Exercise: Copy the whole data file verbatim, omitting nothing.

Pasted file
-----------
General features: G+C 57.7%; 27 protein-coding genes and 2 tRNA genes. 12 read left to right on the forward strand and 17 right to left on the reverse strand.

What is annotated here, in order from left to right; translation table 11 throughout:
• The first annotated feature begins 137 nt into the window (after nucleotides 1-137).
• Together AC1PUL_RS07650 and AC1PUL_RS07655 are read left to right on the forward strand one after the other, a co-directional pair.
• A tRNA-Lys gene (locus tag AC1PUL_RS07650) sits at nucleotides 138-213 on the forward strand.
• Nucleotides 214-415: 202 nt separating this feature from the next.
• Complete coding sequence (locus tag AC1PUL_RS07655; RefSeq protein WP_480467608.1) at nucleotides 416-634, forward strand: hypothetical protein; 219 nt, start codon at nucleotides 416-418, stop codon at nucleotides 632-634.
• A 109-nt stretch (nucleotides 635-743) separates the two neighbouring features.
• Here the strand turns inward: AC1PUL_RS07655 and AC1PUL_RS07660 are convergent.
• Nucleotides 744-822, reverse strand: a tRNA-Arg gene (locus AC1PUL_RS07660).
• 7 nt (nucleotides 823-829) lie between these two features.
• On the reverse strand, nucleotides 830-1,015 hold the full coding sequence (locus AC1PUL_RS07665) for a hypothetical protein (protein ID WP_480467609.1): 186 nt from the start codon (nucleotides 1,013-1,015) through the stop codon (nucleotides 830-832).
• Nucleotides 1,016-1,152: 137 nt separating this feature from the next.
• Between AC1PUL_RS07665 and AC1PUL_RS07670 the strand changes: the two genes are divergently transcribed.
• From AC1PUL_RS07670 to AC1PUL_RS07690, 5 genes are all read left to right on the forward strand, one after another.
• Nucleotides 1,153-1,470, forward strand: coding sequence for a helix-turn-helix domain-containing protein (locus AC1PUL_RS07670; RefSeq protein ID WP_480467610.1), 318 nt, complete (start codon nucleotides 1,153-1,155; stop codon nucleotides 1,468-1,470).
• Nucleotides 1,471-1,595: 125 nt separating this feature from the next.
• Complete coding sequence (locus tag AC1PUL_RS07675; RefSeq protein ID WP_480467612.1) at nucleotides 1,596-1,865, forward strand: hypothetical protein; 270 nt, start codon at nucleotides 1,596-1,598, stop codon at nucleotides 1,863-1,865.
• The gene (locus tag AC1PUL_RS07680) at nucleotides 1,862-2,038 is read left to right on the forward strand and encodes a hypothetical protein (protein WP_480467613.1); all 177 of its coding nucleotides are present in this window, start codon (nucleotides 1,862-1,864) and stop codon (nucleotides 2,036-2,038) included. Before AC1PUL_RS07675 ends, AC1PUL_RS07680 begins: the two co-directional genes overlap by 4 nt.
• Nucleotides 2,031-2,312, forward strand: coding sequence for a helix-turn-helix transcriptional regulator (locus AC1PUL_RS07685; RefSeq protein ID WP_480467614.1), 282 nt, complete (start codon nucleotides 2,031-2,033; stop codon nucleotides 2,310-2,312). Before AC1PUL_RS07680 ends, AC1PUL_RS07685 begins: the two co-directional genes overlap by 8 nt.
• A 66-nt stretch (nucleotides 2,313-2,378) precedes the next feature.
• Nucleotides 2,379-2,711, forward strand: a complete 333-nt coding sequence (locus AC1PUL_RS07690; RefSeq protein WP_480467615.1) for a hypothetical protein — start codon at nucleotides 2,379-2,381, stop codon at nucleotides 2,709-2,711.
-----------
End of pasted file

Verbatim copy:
General features: G+C 57.7%; 27 protein-coding genes and 2 tRNA genes. 12 read left to right on the forward strand and 17 right to left on the reverse strand.

What is annotated here, in order from left to right; translation table 11 throughout:
• The first annotated feature begins 137 nt into the window (after nucleotides 1-137).
• Together AC1PUL_RS07650 and AC1PUL_RS07655 are read left to right on the forward strand one after the other, a co-directional pair.
• A tRNA-Lys gene (locus tag AC1PUL_RS07650) sits at nucleotides 138-213 on the forward strand.
• Nucleotides 214-415: 202 nt separating this feature from the next.
• Complete coding sequence (locus tag AC1PUL_RS07655; RefSeq protein WP_480467608.1) at nucleotides 416-634, forward strand: hypothetical protein; 219 nt, start codon at nucleotides 416-418, stop codon at nucleotides 632-634.
• A 109-nt stretch (nucleotides 635-743) separates the two neighbouring features.
• Here the strand turns inward: AC1PUL_RS07655 and AC1PUL_RS07660 are convergent.
• Nucleotides 744-822, reverse strand: a tRNA-Arg gene (locus AC1PUL_RS07660).
• 7 nt (nucleotides 823-829) lie between these two features.
• On the reverse strand, nucleotides 830-1,015 hold the full coding sequence (locus AC1PUL_RS07665) for a hypothetical protein (protein ID WP_480467609.1): 186 nt from the start codon (nucleotides 1,013-1,015) through the stop codon (nucleotides 830-832).
• Nucleotides 1,016-1,152: 137 nt separating this feature from the next.
• Between AC1PUL_RS07665 and AC1PUL_RS07670 the strand changes: the two genes are divergently transcribed.
• From AC1PUL_RS07670 to AC1PUL_RS07690, 5 genes are all read left to right on the forward strand, one after another.
• Nucleotides 1,153-1,470, forward strand: coding sequence for a helix-turn-helix domain-containing protein (locus AC1PUL_RS07670; RefSeq protein ID WP_480467610.1), 318 nt, complete (start codon nucleotides 1,153-1,155; stop codon nucleotides 1,468-1,470).
• Nucleotides 1,471-1,595: 125 nt separating this feature from the next.
• Complete coding sequence (locus tag AC1PUL_RS07675; RefSeq protein ID WP_480467612.1) at nucleotides 1,596-1,865, forward strand: hypothetical protein; 270 nt, start codon at nucleotides 1,596-1,598, stop codon at nucleotides 1,863-1,865.
• The gene (locus tag AC1PUL_RS07680) at nucleotides 1,862-2,038 is read left to right on the forward strand and encodes a hypothetical protein (protein WP_480467613.1); all 177 of its coding nucleotides are present in this window, start codon (nucleotides 1,862-1,864) and stop codon (nucleotides 2,036-2,038) included. Before AC1PUL_RS07675 ends, AC1PUL_RS07680 begins: the two co-directional genes overlap by 4 nt.
• Nucleotides 2,031-2,312, forward strand: coding sequence for a helix-turn-helix transcriptional regulator (locus AC1PUL_RS07685; RefSeq protein ID WP_480467614.1), 282 nt, complete (start codon nucleotides 2,031-2,033; stop codon nucleotides 2,310-2,312). Before AC1PUL_RS07680 ends, AC1PUL_RS07685 begins: the two co-directional genes overlap by 8 nt.
• A 66-nt stretch (nucleotides 2,313-2,378) precedes the next feature.
• Nucleotides 2,379-2,711, forward strand: a complete 333-nt coding sequence (locus AC1PUL_RS07690; RefSeq protein WP_480467615.1) for a hypothetical protein — start codon at nucleotides 2,379-2,381, stop codon at nucleotides 2,709-2,711.